Could including deuterated fatty acids in our diets one day help us to lead healthier and longer lives with reduced risk of neurodegenerative diseases, asks Vadim Demidov
In the mid-2000s, Oxford University scientist Mikhail Shchepinov had the novel idea to use non-radioactive heavy isotopes to slow down ageing. His idea revolved around the slowing of free radical damage in the body caused by reactive oxygen species (ROS), one of the principal causes of ageing and ageassociated diseases. ROS oxidise and damage cellular substrates via hydrogen-atom transfer (HAT) reactions. However, isotopic substitution can substantially slow the rate of a chemical transformation, via the kinetic isotope effect (KIE).
The heavy hydrogen isotope deuterium ( 2 H or D) makes stronger bonds with carbon and other atoms than the lighter normal hydrogen atom (1 H or just H). The rates of simple hydrogen atom transfer (HAT) reactions should typically slow six- to ten-fold when hydrogen is replaced by its nonradioactive isotope deuterium. Substituting hydrogen with heavier tritium (3 H or T) should slow these reactions even more, because it is three times heavier. But tritium is unstable and highly radioactive, therefore being harmful to human tissues. Deuteriation of a few selected sites on the ROS-targeted biomolecules in our bodies might therefore lead to resistance to ROS attacks that cause ageing, Shchepinov reasoned.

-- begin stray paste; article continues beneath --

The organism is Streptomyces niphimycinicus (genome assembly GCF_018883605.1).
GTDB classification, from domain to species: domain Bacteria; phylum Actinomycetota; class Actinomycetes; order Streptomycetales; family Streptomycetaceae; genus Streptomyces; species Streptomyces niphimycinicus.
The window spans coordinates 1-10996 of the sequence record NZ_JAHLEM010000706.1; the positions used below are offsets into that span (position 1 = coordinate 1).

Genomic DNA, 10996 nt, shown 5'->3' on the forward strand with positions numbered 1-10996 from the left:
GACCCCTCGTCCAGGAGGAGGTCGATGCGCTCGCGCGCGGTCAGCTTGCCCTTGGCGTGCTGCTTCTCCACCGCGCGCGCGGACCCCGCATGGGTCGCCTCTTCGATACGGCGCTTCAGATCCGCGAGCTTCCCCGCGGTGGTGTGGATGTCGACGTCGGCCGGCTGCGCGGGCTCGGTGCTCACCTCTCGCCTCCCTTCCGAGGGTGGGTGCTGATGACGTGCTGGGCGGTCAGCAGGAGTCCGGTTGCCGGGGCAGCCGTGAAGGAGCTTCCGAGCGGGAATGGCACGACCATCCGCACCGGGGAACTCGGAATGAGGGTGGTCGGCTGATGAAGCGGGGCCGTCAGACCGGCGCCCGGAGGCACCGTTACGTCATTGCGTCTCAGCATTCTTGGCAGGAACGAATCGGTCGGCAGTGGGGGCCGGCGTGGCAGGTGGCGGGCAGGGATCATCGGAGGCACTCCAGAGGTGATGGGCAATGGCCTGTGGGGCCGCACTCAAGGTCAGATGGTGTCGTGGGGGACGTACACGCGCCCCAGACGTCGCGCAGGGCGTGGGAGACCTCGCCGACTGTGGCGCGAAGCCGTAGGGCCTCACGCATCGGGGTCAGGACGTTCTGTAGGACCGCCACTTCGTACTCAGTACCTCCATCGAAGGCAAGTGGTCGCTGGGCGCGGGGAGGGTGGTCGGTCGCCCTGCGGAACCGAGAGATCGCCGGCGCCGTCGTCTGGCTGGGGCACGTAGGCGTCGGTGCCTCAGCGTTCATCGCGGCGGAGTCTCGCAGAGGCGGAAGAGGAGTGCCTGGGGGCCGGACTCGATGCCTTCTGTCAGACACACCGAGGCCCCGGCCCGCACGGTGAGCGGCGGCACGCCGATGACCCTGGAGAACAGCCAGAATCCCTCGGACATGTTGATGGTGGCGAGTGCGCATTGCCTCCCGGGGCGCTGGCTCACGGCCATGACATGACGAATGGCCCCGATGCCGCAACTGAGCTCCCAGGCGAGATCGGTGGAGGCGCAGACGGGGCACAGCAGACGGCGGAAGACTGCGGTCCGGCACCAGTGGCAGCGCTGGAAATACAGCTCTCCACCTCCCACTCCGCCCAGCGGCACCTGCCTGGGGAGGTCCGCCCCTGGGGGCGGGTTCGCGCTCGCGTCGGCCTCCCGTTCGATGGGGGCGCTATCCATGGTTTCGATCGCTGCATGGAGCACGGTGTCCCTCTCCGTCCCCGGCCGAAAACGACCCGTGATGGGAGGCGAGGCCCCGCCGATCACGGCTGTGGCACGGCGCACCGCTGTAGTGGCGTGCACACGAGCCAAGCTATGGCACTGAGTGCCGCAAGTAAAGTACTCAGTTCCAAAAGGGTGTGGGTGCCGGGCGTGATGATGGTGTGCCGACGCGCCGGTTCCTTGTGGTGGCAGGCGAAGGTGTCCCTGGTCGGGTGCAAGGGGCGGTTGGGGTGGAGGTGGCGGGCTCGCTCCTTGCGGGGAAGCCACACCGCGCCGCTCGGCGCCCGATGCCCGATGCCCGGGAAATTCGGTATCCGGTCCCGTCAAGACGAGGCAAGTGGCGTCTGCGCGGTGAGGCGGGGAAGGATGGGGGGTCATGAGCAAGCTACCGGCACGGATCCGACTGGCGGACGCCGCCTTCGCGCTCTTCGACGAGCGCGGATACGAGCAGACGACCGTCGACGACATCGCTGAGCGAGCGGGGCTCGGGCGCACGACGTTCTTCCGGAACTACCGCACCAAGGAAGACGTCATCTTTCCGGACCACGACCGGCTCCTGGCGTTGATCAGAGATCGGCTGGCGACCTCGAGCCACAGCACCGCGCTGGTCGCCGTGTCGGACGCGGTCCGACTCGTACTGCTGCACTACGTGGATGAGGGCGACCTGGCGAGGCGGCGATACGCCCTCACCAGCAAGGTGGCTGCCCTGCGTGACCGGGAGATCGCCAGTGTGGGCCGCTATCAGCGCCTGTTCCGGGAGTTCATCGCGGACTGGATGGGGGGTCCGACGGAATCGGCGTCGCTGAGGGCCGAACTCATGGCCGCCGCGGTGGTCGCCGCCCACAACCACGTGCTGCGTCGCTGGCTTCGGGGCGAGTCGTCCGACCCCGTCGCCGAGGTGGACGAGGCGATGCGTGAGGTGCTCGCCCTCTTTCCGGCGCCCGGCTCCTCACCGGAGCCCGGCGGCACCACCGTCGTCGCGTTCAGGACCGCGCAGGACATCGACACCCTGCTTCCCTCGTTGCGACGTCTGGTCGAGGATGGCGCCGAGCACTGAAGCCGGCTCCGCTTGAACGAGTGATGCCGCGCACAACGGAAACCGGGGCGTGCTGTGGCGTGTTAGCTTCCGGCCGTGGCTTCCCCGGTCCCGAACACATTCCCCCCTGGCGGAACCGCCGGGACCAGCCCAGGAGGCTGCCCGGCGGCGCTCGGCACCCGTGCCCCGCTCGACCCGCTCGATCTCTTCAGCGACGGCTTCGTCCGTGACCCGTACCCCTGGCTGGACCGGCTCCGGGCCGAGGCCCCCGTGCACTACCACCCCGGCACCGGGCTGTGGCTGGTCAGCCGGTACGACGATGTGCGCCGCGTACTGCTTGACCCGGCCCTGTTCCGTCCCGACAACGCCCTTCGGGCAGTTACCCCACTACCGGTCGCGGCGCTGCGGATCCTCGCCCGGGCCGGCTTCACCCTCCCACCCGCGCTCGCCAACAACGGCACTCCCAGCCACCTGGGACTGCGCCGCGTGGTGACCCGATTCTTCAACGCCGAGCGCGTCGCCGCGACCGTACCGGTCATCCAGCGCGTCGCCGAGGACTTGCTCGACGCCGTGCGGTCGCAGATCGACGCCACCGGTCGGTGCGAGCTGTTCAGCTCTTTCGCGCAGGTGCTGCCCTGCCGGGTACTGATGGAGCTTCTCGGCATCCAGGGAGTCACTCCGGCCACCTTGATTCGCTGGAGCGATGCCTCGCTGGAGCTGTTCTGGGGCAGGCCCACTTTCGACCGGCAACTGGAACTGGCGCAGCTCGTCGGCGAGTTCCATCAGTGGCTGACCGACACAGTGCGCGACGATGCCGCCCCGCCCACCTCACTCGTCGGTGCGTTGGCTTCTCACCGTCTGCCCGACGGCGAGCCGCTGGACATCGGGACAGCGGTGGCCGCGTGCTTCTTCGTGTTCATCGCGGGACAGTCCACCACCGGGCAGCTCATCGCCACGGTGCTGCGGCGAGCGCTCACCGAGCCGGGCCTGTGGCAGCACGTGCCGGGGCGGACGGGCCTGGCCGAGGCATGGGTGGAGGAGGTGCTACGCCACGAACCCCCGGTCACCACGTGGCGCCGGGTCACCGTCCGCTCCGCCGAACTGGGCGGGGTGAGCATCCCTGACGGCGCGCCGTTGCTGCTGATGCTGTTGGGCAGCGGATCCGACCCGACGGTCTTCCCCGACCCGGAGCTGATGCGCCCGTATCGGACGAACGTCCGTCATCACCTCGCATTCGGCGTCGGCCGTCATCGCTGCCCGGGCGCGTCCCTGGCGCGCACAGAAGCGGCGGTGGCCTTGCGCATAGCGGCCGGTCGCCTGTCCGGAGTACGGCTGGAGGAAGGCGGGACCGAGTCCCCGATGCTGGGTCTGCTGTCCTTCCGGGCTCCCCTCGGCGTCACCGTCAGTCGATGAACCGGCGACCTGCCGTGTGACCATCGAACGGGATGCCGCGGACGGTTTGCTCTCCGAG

Importantly, such an ‘isotopic swap’ will not fundamentally change these compounds – their bonding structure will be identical, and their chemical properties will be broadly unaltered. Even the size and the shape of deuterated molecules will not change since a deuterium atom has roughly the same diameter as hydrogen and they both form covalent bonds of the same length with other atoms. However, deuterium will be tougher to remove. Shchepinov filed a patent application for his potential anti-ageing invention and in 2006, together with biotech entrepreneurs Robert Molinari and Charles Cantor, he founded California-based pharma start-up Retrotope. The first thing the new company had…